In the world of academic journals, editors are the gatekeepers of their discipline, accepting only high-quality research papers that push the frontier of knowledge forward. But beyond furthering the field and maintaining a journal’s high standards, editors can use other criteria when choosing which papers to publish, including whether a paper’s findings can guide policy makers in forming policies that achieve better outcomes for society, argue Chicago Booth’s Alexander Frankel and University of Oxford’s Maximilian Kasy. For a paper to inform policy makers and prompt a change in policy, its findings must deviate substantially from prevailing beliefs on a particular policy. A paper that simply confirms existing policies doesn’t add much value and comes with an opportunity cost—if published, it can shift the public’s attention away from papers that deserve more attention. To learn more about this research, read “A way out of the replication crisis.”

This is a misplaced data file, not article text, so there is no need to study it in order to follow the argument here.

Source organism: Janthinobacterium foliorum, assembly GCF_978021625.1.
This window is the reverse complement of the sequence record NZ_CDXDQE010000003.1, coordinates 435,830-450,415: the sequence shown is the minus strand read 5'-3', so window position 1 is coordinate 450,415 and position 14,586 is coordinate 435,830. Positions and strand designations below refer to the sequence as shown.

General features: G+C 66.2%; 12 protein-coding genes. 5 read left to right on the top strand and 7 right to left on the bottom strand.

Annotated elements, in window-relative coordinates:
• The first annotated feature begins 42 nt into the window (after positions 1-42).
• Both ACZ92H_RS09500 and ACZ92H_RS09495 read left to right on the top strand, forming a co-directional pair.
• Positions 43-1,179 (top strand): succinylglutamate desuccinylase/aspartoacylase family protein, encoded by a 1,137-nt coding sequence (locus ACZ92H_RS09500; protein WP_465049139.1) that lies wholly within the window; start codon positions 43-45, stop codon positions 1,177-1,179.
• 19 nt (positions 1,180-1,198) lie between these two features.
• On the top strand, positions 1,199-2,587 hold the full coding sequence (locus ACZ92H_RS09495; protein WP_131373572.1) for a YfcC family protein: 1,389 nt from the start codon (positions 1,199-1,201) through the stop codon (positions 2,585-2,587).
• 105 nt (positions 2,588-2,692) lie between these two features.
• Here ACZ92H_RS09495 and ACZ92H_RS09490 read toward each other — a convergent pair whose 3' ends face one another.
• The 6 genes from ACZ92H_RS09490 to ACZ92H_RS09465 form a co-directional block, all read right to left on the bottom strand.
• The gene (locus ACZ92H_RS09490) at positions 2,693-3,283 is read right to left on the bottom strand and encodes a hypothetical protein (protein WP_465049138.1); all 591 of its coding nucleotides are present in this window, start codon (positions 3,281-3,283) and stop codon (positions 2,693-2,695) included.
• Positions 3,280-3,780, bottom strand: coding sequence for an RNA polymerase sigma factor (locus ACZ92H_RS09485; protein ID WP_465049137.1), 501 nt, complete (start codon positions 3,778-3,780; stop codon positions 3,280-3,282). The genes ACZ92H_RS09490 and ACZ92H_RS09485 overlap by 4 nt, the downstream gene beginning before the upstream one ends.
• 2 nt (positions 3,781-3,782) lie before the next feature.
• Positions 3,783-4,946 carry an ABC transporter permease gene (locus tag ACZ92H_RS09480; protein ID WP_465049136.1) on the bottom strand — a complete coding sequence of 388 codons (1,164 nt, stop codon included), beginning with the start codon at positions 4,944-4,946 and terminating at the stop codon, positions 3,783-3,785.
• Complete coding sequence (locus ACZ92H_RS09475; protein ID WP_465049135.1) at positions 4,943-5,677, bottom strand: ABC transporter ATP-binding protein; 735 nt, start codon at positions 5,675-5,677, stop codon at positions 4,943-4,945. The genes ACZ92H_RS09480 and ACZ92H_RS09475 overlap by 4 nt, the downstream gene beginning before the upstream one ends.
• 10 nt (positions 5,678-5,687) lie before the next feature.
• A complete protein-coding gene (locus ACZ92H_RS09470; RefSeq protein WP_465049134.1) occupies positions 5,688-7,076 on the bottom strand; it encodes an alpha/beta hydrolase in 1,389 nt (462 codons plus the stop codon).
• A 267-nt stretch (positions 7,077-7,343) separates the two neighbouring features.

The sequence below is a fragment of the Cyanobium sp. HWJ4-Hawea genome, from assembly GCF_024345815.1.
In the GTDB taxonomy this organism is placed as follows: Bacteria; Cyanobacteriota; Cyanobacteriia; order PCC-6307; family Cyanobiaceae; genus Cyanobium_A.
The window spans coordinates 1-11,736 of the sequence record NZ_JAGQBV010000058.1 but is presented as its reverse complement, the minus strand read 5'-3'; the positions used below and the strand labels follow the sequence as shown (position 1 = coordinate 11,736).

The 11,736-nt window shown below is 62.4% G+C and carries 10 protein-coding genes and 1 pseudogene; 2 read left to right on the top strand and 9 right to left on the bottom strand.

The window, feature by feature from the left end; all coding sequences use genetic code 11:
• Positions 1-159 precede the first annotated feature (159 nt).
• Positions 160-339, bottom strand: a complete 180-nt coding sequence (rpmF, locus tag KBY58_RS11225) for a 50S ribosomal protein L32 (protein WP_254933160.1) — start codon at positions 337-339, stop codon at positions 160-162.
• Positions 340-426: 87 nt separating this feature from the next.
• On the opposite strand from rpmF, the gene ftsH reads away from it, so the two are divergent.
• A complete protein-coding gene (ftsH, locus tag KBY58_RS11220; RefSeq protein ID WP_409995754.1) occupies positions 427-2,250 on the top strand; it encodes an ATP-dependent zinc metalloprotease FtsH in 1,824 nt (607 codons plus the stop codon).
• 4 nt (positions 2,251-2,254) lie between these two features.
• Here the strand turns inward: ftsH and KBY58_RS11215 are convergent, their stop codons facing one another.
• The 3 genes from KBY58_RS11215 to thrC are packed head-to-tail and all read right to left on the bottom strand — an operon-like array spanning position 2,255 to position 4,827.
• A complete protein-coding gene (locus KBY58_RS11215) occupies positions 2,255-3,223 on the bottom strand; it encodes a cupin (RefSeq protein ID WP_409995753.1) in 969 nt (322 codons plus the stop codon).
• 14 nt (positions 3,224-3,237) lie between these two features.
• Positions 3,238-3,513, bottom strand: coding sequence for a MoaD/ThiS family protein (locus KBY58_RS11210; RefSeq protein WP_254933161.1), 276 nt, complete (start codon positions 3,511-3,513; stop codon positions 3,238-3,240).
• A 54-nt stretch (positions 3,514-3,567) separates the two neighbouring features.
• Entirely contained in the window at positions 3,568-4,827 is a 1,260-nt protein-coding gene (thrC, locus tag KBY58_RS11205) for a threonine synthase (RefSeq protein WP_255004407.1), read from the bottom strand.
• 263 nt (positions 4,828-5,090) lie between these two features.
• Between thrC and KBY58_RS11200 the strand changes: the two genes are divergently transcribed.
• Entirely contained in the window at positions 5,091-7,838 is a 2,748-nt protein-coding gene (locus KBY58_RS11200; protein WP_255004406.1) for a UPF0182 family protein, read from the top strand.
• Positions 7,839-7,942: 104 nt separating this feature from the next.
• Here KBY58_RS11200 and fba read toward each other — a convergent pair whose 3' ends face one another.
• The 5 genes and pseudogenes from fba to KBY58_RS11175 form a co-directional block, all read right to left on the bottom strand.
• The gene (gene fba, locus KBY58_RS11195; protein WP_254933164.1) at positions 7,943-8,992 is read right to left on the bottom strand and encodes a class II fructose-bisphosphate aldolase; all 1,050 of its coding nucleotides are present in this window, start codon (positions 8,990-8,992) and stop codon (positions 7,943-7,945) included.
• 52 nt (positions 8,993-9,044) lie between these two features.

The Equation

Adapted from the researchers’ paper, “Which Findings Should Be Published?”

When is it optimal to publish a paper

Illustration by Peter Arkle

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